Stroking the head of one tiger, Cedeno said the government has not fulfilled its promise to find new safe havens for the animals in zoos, foundations or the homes of collectors in Mexico and abroad.

But deputy environment minister Rafael Pacchiano countered that circus owners have not requested any help from the authorities to relocate the animals.

Circuses that still use animals for their shows will be fined more than $250,000, said Guillermo Haro, the federal environmental protection prosecutor.

From now on, circuses can only keep animals if they have the proper permits and keep them in good living conditions, but they cannot feature in shows. Otherwise, authorities will seize them.

A view of the stage of the Hermanos 
Cedeno circus in Chimalhuacan, Mexico, 
on July 7, 2015 (AFP Photo/Ronaldo 
Mutilated bear

The law is the brainchild of the Green Party, which promoted the legislation with a media blitz that denounced alleged cases of animal abuse.

In a prominent case last year, a circus in the eastern state of Yucatan was fined more than $50,000 after it removed the lower jaw of its black bear, Invictus.

The Green Party argues that the law "sets a precedent for the respect and protection of animals."

But Leonora Esquivel, co-founder of the international animal welfare group AnimaNaturalis, said the law is limited because it does not apply to cock fights, bullfights and shows with marine animals.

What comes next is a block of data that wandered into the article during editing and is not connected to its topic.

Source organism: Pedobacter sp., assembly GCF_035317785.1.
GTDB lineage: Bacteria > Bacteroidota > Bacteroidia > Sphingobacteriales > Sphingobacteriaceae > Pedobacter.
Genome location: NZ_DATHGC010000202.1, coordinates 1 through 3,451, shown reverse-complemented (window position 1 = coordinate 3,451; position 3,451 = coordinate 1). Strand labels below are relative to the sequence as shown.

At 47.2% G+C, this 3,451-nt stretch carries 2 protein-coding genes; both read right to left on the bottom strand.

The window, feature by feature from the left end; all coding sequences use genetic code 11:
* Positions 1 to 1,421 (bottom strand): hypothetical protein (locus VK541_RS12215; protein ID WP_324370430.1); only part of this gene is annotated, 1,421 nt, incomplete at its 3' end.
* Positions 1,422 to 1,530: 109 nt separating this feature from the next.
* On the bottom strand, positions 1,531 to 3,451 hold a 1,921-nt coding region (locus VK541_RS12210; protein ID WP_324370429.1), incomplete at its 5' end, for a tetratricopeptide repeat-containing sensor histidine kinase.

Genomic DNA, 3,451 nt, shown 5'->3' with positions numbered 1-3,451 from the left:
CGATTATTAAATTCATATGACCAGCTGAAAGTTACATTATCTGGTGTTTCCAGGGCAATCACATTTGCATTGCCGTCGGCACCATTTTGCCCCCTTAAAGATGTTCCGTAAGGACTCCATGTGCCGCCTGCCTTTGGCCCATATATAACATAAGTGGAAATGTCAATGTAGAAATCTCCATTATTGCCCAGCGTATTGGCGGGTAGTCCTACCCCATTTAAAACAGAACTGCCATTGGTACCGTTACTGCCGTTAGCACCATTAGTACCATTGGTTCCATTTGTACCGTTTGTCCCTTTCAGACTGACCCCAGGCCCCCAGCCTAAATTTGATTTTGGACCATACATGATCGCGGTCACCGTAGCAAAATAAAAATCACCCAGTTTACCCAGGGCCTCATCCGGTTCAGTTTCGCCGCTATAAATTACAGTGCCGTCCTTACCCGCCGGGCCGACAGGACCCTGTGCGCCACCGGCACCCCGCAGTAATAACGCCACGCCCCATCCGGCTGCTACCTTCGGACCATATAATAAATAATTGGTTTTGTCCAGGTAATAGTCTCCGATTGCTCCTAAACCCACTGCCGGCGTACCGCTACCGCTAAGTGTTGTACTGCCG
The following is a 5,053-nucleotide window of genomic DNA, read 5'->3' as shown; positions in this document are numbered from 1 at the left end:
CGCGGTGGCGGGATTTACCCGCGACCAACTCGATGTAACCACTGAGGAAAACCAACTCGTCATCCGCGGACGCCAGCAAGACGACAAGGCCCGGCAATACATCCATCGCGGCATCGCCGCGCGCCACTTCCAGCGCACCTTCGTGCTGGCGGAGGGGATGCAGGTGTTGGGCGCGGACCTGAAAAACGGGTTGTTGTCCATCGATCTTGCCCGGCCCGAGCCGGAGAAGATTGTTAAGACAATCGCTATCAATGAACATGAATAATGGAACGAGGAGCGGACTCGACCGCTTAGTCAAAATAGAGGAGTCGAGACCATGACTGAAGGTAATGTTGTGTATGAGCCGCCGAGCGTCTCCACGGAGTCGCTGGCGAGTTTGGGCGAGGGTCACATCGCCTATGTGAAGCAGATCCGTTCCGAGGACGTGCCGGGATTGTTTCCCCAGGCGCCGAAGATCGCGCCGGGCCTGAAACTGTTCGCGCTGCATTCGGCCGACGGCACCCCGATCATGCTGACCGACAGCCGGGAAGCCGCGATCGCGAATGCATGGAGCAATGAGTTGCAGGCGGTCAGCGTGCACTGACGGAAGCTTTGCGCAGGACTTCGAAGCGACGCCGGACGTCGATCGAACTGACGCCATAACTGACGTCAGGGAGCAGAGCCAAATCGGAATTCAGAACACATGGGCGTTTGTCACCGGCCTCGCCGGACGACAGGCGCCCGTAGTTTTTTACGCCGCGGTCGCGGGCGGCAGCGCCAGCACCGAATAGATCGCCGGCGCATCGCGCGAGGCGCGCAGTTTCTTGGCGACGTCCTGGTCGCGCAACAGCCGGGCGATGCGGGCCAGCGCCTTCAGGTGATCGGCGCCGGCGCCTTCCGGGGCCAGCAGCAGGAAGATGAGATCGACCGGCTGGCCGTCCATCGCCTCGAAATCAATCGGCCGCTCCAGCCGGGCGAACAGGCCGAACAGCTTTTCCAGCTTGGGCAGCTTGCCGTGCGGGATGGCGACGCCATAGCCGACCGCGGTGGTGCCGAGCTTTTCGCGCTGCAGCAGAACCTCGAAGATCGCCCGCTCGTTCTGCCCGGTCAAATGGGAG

While wild animals will no longer feature in circuses, Esquivel said Mexico needs to implement a new model for zoos to turn them into "fauna recovery centers."

A critic of the law, Ruben Escamilla, a lawmaker from the leftist Democratic Revolution Party, said the legislation offers no financial compensation to circus owners.

"There's a clear violation of private property," Escamilla said.

Cedeno said circus owners will launch legal bids to counter what they consider a "discriminatory" law that is based on "false propaganda."

Armando Cedeno, owner of the Hermanos Cedeno circus, looks into a cage with
a tiger in Chimalhuacan, Mexico, on July 7, 2015 (AFP Photo/Ronaldo Schemidt)

Final show

The Cedeno Brothers held their final show with animals on Monday.

"Don't take the animals away!" the crowd shouted, after the tigers formed a pyramid and jumped through a fiery ring.

"It's pure grief," Cedeno said, wearing boots covered in dirt at the muddy circus grounds.

"Don't stop coming to the circus even though we no longer have tigers. Don't let us die," he said before shutting himself inside his caravan.